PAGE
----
Way back in 2011, I wrote a piece about how song lyrics and melodies seem to rattle around in my brain for decades at a time. For the most part, five years later, that is still true, but lately I’ve been faced with a newish dilemma that has been making me a tad nuts.
I listen to a lot of music. I zip around genres and styles all damn day depending on my mood and what I stumble across online and through the wonders of Spotify’s Discover Weekly. My big issue now, however, is that I forget about a lot of bands and albums that I’ve been listening to because I flit around so much.
For example, I was organizing my vinyl into the new chunk of furniture we got for just that reason (check out Urbangreen if you want something a bit more substantial than IKEA’s Kallax line.) and came across a passel of records from a band called Weekend. Sadly, I could not remember anything about them. That I had three records of theirs tells me I probably saw them live (I always like buying records directly from the artist: it really helps with tour support), but that was it. Similarly, a five-year-old post on my Facebook Memories page reminded me of The Joy Formidable’s first record just this morning.
My overpacked and failing memory really annoys the ever-living crap out of me. I know that I can only listen to so much music per day, but neglecting albums that should get an occasional nod is just shameful. Needless to say, Weekend is a pretty amazing shoegaze-ish band from San Francisco that I probably saw live a couple of years ago.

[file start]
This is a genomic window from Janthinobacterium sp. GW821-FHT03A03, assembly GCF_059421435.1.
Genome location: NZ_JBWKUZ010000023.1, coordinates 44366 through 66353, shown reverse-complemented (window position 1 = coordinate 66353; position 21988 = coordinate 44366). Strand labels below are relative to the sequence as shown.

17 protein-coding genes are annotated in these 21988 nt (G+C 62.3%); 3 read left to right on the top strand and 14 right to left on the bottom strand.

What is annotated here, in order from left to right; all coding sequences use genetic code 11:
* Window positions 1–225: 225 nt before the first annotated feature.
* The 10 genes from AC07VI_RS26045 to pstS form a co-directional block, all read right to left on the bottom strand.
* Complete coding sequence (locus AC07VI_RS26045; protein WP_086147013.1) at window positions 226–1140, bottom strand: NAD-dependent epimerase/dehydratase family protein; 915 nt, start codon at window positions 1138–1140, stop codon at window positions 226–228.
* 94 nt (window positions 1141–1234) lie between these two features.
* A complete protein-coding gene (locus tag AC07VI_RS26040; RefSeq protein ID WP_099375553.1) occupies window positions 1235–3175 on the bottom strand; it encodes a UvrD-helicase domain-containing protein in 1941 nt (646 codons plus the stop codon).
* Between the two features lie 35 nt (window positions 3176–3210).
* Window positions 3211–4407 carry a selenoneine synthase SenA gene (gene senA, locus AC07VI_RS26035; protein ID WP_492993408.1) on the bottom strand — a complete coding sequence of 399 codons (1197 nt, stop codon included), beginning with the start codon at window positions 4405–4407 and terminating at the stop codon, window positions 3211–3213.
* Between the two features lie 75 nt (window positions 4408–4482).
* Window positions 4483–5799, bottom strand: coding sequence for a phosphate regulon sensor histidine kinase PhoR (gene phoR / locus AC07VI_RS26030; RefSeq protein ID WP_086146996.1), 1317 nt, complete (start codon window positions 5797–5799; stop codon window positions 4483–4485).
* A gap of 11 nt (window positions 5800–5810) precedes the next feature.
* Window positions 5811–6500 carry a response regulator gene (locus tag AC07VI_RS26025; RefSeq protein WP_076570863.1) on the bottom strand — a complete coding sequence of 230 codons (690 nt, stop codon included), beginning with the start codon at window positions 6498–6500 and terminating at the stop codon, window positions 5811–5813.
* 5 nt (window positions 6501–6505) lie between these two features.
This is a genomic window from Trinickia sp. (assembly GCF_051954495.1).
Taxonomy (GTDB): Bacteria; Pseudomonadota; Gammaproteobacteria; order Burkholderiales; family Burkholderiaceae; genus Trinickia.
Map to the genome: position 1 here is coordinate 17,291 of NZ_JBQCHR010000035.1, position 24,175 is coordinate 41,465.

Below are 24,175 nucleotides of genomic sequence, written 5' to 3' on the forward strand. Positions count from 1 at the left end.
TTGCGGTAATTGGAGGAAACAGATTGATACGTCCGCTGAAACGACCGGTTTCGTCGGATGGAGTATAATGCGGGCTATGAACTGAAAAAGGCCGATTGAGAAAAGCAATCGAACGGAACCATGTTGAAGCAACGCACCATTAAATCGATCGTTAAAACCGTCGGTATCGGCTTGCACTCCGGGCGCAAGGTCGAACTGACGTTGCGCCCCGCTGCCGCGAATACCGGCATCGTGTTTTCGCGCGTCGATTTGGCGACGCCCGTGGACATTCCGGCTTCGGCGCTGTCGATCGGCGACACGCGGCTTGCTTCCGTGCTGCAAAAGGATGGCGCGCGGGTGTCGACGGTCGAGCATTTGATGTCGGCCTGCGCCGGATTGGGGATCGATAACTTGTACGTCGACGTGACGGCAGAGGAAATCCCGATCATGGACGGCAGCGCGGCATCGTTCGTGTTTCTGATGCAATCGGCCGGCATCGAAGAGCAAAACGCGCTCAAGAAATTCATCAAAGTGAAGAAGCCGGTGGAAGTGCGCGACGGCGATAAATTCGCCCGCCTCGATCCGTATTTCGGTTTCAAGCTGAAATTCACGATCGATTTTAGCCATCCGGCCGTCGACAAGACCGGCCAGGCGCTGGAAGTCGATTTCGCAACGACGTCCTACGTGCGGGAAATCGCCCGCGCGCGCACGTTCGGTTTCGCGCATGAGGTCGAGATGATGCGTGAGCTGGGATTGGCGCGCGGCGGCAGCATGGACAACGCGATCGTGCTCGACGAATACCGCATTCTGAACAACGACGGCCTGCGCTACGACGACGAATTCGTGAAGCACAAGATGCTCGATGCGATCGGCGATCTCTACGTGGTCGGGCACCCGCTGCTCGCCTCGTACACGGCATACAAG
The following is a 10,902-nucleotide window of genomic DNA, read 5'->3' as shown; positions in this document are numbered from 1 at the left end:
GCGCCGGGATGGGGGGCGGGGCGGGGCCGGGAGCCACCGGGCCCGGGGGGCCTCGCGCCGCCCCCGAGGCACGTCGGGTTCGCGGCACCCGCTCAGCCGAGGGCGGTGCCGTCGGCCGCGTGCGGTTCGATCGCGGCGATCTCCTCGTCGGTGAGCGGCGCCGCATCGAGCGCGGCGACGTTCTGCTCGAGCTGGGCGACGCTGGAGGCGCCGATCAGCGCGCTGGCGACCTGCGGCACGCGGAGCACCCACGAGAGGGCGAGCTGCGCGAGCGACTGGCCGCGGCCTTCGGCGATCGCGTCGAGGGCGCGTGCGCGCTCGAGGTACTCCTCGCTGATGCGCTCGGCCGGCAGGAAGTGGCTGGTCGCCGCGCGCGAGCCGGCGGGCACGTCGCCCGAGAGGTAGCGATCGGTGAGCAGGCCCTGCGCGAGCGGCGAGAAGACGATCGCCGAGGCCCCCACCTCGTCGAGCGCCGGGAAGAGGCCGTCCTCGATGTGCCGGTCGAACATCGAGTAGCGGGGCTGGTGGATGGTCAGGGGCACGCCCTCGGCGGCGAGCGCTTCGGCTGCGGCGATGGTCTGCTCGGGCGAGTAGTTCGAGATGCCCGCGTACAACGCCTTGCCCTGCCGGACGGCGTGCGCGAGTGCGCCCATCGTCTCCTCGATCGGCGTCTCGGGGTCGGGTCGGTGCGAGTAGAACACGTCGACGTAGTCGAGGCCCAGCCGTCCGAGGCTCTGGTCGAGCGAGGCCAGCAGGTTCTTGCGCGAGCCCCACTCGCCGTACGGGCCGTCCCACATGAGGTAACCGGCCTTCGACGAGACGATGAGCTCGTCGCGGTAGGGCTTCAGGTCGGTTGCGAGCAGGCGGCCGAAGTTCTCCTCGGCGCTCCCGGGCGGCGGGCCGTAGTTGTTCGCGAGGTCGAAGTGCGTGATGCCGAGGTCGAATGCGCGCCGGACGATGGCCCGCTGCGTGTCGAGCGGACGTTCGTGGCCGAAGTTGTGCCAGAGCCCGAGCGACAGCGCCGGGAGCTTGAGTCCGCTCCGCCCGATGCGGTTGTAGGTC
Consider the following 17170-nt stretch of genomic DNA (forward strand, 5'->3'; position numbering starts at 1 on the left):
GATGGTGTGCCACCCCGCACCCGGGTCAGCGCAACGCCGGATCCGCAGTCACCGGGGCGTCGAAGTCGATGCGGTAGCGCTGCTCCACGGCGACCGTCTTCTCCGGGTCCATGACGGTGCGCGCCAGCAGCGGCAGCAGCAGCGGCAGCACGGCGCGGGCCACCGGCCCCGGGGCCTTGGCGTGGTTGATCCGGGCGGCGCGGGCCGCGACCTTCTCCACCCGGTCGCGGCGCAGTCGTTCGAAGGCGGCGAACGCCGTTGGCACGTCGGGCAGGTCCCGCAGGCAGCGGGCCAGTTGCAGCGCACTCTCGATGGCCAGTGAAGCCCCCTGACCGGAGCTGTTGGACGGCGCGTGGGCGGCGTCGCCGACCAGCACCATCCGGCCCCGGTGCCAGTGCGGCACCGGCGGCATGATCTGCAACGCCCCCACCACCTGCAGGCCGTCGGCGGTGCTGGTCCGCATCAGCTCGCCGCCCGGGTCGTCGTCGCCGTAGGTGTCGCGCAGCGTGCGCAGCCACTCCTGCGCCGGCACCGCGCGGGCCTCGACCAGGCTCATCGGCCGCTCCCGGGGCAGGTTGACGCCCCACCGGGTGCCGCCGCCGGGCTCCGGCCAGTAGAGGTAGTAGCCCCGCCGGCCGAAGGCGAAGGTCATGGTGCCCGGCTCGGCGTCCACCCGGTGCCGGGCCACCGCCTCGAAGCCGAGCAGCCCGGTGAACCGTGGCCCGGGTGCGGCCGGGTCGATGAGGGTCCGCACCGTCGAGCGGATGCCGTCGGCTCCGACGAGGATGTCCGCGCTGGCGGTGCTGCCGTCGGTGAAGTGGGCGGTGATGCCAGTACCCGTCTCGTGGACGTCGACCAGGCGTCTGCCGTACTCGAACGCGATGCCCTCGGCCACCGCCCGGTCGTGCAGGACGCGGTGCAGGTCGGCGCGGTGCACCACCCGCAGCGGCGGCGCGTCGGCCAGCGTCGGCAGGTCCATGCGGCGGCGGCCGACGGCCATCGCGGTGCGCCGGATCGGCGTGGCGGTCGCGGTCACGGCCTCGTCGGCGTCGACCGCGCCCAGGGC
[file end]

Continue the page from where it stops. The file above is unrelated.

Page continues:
I generally keep track of most random tracks I come across through my Spotify Playlist called “Justin’s randomness,” but I’m not always that good at remembering to drop tracks on there.
What I really need is something like Goodreads to keep track of music. I know there are a couple of services that can probably do exactly what I need, but perhaps Spotify needs to add some features that say, “Hey dummy, remember that Grave Pleasures record you listened to three months ago? You probably want to listen to it again.”
Honestly, is it too much to ask to have my own personal music concierge? “Good morning Mr. Bowers, here is your playlist for the day. You may find tracks thirty and sixty-five a bit tedious, but it would be good for you to listen to them anyway.” Shit, maybe I should just start that business.